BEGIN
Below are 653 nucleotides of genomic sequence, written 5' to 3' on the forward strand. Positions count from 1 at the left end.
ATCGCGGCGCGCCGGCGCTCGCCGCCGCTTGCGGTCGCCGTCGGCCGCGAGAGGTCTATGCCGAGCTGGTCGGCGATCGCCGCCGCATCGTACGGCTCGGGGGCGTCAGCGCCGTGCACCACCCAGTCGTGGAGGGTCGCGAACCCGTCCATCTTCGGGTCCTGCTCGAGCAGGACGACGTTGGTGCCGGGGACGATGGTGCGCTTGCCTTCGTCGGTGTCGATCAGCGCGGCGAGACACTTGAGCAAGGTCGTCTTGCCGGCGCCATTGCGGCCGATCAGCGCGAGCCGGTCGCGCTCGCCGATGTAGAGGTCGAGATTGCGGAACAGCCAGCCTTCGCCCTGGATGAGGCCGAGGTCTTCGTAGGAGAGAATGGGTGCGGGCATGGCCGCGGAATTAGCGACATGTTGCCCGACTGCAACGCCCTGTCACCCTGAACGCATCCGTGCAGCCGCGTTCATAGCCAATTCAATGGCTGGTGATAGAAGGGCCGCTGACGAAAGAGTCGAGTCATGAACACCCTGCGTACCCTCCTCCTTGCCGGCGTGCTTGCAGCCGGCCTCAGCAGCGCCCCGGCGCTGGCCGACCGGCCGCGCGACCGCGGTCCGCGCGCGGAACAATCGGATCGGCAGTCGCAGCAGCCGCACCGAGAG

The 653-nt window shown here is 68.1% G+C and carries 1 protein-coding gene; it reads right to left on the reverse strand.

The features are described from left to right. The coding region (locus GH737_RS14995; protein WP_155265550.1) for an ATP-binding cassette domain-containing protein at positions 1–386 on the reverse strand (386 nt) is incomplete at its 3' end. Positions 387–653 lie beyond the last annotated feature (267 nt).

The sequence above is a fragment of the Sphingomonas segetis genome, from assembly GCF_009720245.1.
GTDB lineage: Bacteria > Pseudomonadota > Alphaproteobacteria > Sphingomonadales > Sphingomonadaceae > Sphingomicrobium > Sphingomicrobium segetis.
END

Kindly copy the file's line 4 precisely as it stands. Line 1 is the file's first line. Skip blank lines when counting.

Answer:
The features are described from left to right. The coding region (locus GH737_RS14995; protein WP_155265550.1) for an ATP-binding cassette domain-containing protein at positions 1–386 on the reverse strand (386 nt) is incomplete at its 3' end. Positions 387–653 lie beyond the last annotated feature (267 nt).